I'm TN and currently on Xeloda. I'd gotten the impression that's not typical during rads, although no one has said anything specific. I couldn't return last week due to muscle spasms, so I researched instead. X and rads should NOT be mixed. The research is out there from responsible sources and published in respected publications, like The New England Journal of Medicine. MD Anderson wrapped up 8 years of data gathering in June on X, rads and chemo resistant BC. The findings haven't been published but early reports confirm that SE from concurrent X and rads are much more severe than rads alone. One smaller study found the risk of recurrence actually increases for those with HER-2 negative BC.
I'm cycling through sad, angry, depressed then back to sad. If I know this, then how can my treatment team not know it?
X helps TNBC. No evidence exists specific to the effectiveness of rads for TNBC. When I ask why should I do rads, the answer is: Rads kills cancer cells and you had a large tumor and lymphatic vascular involvement. Yep. But does it kill my type of cancer cells?
If I were to do this, I'd be a crispy critter with lung damage and possible heart damage. And it might not be for nothing - it might kill me.
I'm trying to figure out a way to calmly and reasonably, using facts not emotions, tell my RO and MO they're effin' nuts. Oops. That I will be continuing my course of X and not doing rads.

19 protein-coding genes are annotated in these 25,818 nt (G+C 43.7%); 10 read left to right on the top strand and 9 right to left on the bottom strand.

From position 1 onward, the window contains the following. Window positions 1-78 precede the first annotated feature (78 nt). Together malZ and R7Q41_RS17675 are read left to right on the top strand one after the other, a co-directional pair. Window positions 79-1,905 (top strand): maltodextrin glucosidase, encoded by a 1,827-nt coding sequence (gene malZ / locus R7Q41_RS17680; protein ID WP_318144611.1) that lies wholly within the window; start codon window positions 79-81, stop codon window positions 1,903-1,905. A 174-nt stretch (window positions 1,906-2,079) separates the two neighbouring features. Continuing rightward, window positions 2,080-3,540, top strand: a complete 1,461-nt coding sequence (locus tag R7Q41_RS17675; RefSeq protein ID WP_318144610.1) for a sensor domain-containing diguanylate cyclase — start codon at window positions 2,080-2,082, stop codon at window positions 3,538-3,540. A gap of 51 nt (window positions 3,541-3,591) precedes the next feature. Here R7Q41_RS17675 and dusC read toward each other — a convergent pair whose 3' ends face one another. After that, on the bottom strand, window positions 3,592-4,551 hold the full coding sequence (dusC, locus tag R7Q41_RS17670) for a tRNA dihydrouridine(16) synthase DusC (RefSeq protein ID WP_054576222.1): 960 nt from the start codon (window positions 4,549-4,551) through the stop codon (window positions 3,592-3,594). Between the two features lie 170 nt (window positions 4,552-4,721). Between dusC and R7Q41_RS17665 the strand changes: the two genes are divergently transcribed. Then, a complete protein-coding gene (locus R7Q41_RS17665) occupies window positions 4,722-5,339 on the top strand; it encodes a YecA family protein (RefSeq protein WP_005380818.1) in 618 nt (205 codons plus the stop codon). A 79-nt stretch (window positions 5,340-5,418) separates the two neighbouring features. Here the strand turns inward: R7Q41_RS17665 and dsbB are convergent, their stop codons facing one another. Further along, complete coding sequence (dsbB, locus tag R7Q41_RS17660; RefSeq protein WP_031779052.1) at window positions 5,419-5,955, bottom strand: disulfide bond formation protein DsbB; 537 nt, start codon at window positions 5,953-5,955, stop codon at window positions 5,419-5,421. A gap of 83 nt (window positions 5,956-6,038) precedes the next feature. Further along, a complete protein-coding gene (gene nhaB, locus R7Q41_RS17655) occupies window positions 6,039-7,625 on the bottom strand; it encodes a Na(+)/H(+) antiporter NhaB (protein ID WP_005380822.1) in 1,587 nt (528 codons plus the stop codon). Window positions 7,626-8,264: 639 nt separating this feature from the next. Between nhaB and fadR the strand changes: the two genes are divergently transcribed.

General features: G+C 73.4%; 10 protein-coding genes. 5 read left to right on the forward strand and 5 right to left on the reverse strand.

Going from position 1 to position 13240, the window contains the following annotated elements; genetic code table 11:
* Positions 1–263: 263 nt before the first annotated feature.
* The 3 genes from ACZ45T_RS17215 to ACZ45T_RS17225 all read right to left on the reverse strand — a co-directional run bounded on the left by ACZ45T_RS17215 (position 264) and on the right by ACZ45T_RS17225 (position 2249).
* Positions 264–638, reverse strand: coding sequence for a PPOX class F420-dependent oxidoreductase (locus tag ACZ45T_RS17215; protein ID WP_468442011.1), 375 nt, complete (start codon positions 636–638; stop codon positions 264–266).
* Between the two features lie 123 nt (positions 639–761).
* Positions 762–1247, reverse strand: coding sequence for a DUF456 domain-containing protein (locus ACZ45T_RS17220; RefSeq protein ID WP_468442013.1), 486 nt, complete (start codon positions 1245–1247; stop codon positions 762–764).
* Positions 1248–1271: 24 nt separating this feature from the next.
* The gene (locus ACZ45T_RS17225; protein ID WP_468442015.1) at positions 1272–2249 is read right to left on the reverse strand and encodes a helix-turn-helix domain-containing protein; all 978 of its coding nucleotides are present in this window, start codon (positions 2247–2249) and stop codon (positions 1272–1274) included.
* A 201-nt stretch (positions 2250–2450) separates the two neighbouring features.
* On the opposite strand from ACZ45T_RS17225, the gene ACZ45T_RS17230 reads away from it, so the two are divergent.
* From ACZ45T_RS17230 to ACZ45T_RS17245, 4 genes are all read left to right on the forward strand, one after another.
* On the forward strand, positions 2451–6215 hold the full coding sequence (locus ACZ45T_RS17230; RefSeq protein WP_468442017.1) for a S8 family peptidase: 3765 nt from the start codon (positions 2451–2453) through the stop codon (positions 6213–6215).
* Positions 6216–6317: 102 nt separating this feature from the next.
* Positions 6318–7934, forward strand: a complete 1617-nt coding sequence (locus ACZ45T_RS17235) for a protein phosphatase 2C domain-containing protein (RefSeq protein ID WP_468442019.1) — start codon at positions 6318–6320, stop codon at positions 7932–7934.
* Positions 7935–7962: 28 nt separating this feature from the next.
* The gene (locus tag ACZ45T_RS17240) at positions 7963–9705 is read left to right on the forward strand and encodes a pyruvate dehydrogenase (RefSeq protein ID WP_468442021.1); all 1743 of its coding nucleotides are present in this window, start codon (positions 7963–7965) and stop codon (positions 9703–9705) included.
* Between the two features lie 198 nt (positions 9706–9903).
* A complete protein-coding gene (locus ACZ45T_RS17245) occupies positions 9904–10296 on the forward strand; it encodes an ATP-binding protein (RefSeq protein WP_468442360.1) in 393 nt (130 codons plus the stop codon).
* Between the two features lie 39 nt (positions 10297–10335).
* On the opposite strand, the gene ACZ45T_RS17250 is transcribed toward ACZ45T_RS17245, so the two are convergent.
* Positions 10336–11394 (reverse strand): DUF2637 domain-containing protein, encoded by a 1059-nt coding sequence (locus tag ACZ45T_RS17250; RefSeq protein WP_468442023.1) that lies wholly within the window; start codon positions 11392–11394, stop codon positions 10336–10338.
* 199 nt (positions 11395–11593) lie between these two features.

The main problem is I can't stop crying.
Nov 25, 2017 02:17PM Peetie1 wrote:
Thank you so much for the information! My RO/Team did not let me know that the fatigue could last for such a long time.
Nov 25, 2017 02:44PM - edited Nov 25, 2017 02:57PM by marijen
Peetie, My RO wouldn't admit to anything. I had nausea from the fourth day. She tried to tell me it was the billary duct tomy liver, US showed nothing. I figured out later the nausea was toxins from the dying cells. And I got cellulitis and breast edema six weeks after. Had to have antibiotics, prednizone, and IBC test, and twenty LEPT appts. Deny deny deny. As soon as I was out of there I never went back. Cancelled a follow-up with some kind of rads nurse. Talking to my RO was like talking to the wall. Told my MO I was overcooked and tried not to get mad about it. I don't like the inner feeling of anger, not good for anyone
Nov 25, 2017 06:30PM runor wrote:
FelineMum, your story is horrifying and I felt sick to my stomach reading it. No matter WHAT is going on in the 'control booth' someone should be checking in on you every few minutes and asking you to blink your eyes twice (or something) if you are in distress. My actual treatments took maybe 5 minutes. 2 minutes for two people to adjust me just so and 3 minutes for the zap machne to do its zapping. And only for that amount of time was my arm up over my head and the SECOND I was done a voice came over a pa and announced I could put my arm down. I cannot say enough good things about the people and the slick way it all worked at the radiation clinic. It is the most efficient medical care I have EVER received.
However, the effects of radiation itself are NOT clearly laid out. Underplayed. Swept under the rug. They say it's 'fairly well tolerated' but by the time you realize you have something to complain about, too late. My body was thinking about having lymphedema before radiation but radiation caused a full on lymphedema situation, which I will have forever.